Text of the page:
College visits are on my calendar for child #4, the first time we as a family have made this journey for a daughter. Spending time on a college campus with a son who is a potential freshman is much different than a daughter’s visit. For one matter, there is more conversation happening between parent and child. Just like shoe choices, girls need to visit more colleges before making their final decision.
As a potential college student in the late 1970’s, I visited 2 colleges, both within a 2 hour drive of my home. I was the first person in my extended family that had considered a college degree and my parents had no clue about the process. America has come a long way since my college visits in the late 1970’s. Today 55-60% of college freshman are women, 50% of medical school enrollees are women and 90% of ob/gyn residents are female. But what happens after women graduate and get into the workforce still needs some attention. America is one of the few developed countries that does not have a paid maternity/paternity leave policy. Childcare is disproportionately expensive and the reason that many women in low paying jobs are unable to use their skills outside the home. Sexism is still a factor in most workplaces – now more subtle than overt and possibly more difficult to address.
After working in the field of medicine for 24 years, you would think I could become immune to some of these injustices, but it still hurts when you spend 30 minutes explaining surgical options to a patient and at the end of the conversation the patient asks who will be performing the surgery. “I thought you just delivered babies and weren’t a surgeon”. Surgical instruments are made with a one size fits all mentality – unfortunately I have hands that are on the smaller end of normal. Surgeons who perform their job well are driven, expect perfection from themselves and others, directive and need to put their emotions aside at times. Those qualities are often not consistent with a traditional female role. I have had male physician partners inform me that two children for a working woman is sufficient and I was not an adequate parent when I increased my family size. Others have informed me that a marriage will suffer if a wife brings home more income than a man (my husband is firmly on the other side of this statement and we have been married for 31 years).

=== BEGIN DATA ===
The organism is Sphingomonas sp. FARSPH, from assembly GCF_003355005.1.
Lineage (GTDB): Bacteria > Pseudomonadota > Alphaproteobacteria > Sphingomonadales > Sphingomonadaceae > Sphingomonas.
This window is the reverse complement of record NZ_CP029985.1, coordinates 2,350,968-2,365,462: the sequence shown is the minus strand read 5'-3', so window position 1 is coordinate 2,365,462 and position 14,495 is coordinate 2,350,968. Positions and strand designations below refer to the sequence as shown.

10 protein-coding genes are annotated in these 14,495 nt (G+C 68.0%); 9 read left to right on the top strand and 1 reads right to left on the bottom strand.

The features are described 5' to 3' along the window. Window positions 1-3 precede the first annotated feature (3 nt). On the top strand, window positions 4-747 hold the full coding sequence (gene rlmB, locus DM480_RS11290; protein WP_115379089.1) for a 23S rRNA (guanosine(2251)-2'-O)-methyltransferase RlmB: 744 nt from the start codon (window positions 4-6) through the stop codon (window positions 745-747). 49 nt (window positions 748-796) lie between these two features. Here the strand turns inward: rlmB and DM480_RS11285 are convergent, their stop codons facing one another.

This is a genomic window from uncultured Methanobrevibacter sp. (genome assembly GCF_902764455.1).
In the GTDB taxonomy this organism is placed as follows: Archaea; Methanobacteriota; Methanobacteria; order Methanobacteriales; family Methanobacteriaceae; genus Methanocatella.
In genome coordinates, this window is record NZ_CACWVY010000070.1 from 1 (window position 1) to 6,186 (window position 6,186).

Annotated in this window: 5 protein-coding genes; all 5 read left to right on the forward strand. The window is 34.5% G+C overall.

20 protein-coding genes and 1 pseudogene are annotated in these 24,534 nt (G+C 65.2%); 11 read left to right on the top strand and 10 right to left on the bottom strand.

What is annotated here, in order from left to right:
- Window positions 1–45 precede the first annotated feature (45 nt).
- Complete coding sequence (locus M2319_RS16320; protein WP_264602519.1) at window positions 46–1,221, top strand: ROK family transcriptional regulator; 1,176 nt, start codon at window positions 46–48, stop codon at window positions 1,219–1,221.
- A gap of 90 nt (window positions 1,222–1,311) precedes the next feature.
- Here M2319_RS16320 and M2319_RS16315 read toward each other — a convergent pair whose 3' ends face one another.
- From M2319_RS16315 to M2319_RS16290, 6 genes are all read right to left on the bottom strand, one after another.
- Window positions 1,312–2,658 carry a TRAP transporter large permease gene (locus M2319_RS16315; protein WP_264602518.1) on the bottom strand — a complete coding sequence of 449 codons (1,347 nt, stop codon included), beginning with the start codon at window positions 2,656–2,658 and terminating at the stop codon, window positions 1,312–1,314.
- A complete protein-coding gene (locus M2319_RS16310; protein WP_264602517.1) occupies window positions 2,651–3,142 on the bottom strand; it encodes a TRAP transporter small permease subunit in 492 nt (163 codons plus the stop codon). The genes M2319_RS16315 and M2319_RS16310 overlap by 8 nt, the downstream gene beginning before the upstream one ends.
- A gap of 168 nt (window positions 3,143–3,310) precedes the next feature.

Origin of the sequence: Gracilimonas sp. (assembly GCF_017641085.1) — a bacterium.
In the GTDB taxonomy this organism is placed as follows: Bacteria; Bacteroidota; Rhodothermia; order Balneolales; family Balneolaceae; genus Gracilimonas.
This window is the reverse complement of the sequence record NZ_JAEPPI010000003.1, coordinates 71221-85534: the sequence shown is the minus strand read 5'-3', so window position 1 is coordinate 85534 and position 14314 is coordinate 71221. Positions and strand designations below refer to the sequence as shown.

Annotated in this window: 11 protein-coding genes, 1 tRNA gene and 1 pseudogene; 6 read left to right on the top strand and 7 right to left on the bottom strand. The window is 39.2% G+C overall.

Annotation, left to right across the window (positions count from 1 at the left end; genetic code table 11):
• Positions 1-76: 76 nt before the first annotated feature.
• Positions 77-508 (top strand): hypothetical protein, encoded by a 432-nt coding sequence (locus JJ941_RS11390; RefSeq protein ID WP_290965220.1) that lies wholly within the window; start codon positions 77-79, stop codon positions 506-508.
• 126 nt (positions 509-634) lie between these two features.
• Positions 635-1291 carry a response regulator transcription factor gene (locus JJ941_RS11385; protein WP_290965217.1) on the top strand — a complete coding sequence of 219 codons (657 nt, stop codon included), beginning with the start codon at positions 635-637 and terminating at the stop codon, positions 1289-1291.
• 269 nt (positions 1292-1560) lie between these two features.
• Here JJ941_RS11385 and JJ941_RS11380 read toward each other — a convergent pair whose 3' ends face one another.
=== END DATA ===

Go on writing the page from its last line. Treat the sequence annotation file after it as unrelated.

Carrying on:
All of the above aside, I feel very fortunate with my life circumstances when I compare myself to the majority of women in this world and especially those women I work with in the developing world. They frequently have no options for work outside the home as all of their day is spent performing household tasks – cooking, fetching water, taking care of children. They are forced into marriage at a young age and don’t have the option of contraception to delay childbearing or space our their children. Education is often not available to female children or they leave school early to help their mothers with household chores. Women are seen as possessions, only to be discarded if they do not produce children (or more importantly male children) or have an illness.
It is not a surprise that the happiest nations in the world are those who come closest to sexual equality. They may not be the richest countries, but countries like Iceland, Denmark and Sweden acknowledge that woman have a place in the workforce by supporting paid maternity leave of up to a year and subsidized childcare. 30-40% of government positions are held by women, which helps to influence legislation. Contraception is low cost and available to all women, whether they work for a religious institution or private corporation. These provisions benefit not only women but also their partners and families.
So while we need to work with developing nations to empower women and girls, we also need to work for change in our own country so that women have equal choices to men once they graduate from college and enter the workforce.